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"You really need to start going out again. For coffee at least. There are so many new restaurants in town that you haven't even seen,” said my well meaning single friend to me, three months after the birth of my first born. I didn't have the heart to tell her that at that point in life, I had no desire to because all I really wanted, besides being with my baby, was to sleep.
Taking in my flat slippers that had replaced my heels (so I don't trip while carrying my baby) and face devoid of makeup (so I don't accidentally smear his soft baby skin) and my once long nails trimmed to within a millimetre of my fingertips (so I don't accidentally scratch him) she couldn't get over my transformation.
“You're such a good mom,” she grudgingly said finally. “Really go the extra mile for your child.”
Well years later, my high heels, makeup, long nails and social life have returned, as I knew they would. (Though the need for sleep has somehow become a constant one.) But I keep thinking back to what she said about 'going the extra mile.'
And I wonder. What exactly is the 'extra mile' when it comes to your kids?? What is the society approved ‘mile’ for parenting? And at what point does the ‘extra’ begin?
I’ve read of mothers in rural areas battling leopards with a sudden surge of superhuman strength to protect their sleeping child, or parents who have spent years pleading with lawyers and courts in the undying hope that the justice system won't spare their child's murderer. I've even read about mums who have then taken justice into their own hands and turned murderer to avenge their child's death.
Is that going the extra mile? Maybe! But do you have to be a special type of parent to go there? Or is this something any parent I know would do, when push comes to shove?
I think it most definitely is!
But even during life's mundane phases, once you're a parent you can have only two types of days. Challenging and more challenging! Becoming a parent is basically signing up for a lifetime of putting your child’s needs before your own.
And you're constantly on the ball making one ambiguous decision after another, each of which has the potential of helping or hindering your child's life.
Hours spent researching and deliberating whether guitar or drum is more suited for your child? Gymnastics or ballet? Surgery for those pesky allergies as the doctor suggests or not required as the second opinion revealed? Local college or university abroad? Hell, even something as mundane as the colour of their bedroom walls, so much of our time is spent making life choices for our children.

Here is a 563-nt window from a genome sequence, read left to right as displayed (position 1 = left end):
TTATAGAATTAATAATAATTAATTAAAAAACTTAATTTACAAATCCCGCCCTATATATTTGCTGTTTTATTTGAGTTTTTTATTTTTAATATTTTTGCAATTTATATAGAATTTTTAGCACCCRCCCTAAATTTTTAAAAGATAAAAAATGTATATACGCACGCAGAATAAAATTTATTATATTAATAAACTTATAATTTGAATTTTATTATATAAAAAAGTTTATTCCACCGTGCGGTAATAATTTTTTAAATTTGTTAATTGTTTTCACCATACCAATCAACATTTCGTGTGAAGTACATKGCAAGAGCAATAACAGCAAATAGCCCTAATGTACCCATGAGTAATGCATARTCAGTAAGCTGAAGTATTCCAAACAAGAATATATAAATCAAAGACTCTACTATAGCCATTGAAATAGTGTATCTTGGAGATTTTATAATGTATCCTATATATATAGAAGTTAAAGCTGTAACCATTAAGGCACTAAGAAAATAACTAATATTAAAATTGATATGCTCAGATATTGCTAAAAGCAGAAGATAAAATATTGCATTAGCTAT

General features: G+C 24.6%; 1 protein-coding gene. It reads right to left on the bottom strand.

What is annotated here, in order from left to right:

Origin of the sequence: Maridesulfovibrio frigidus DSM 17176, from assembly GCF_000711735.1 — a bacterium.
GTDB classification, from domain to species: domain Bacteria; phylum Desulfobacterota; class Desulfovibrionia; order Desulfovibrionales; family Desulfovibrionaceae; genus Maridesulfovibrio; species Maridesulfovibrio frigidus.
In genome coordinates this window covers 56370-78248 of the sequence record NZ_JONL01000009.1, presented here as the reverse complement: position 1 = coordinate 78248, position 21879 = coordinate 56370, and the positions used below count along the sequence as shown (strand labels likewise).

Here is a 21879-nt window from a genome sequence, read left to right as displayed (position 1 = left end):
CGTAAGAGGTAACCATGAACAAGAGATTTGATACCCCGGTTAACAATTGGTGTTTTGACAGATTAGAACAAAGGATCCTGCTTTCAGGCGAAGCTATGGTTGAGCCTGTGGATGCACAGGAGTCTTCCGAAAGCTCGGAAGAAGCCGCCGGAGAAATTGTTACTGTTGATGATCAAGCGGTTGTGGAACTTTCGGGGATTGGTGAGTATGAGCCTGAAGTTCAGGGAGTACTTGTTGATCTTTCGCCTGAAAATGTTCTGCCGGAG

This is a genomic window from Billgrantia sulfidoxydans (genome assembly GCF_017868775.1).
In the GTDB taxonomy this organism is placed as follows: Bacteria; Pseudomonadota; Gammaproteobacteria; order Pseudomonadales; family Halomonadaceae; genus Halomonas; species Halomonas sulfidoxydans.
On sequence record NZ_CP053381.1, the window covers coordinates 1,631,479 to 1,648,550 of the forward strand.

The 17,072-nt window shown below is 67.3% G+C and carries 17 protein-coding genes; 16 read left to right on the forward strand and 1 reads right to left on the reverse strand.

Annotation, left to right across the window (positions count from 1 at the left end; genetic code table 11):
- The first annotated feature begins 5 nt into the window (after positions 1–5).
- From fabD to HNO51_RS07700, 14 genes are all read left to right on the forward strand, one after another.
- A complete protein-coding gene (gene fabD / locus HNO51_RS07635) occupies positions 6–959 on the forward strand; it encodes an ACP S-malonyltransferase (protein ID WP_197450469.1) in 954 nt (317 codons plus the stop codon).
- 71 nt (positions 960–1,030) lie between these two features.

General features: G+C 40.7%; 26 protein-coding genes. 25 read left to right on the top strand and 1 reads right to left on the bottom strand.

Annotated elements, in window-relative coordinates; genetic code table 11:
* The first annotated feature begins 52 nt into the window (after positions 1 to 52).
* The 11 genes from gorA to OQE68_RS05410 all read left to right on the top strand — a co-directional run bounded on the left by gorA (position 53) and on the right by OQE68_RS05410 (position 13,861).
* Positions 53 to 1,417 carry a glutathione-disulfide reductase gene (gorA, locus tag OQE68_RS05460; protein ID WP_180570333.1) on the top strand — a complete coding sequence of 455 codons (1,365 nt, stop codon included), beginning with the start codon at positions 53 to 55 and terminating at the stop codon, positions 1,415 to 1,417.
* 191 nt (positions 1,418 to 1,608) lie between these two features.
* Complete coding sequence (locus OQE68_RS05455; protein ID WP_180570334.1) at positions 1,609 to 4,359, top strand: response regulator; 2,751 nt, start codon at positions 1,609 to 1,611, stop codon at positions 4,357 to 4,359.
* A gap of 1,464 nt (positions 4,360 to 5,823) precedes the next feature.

And then there are those situations that we really don't want to be a part of. The ones that we want to run away from at all costs, but cannot, for the sake of our flesh and blood. The ones that put that sinking feeling in the pit of our stomach and yet we face them head on with a brave face because it is an unavoidable part of the parenting portfolio.
Like the times spent in the labour room miraculously giving birth to another body out of your own....Or in the principal's office discussing your child's behaviour and results...Or apologising to the neighbour for that broken glass....Or to the mother of his friend for the accident that hurt her child.
All those times when you have to stick up for your child and politely but firmly inform the party claiming to be victim that while you feel bad for them and will correct your children, you still stand by them 100%.
If this doesn't constitute going the extra mile I don't know what does? Because if my emotions that constantly yoyo between being high strung and depleted are any indication, then I, along with every other parent I know, have definitely set up permanent residence over the extra mile, so much so that the 1 mile touchstone is a blur to me.
But would I change this feeling for anything in the world? No I wouldn't. Because when I think back to those carefree days before my children entered my life, when I didn't need to constantly think about feeding, nurturing and bettering two other lives besides my own, it was definitely a simpler time. But it also means my life would be devoid of giggles, tickles and hugs galore. Of the long, leisurely conversations with my children who have now become my best friends. And the opportunity to watch my babies grow into wonderful people. It's hard to even remember the way my life was before them. Imagining it without them is harder still. So bring on the extra mile. It maybe exhausting, but each day I'm ready to travel it, and a million more, just for them!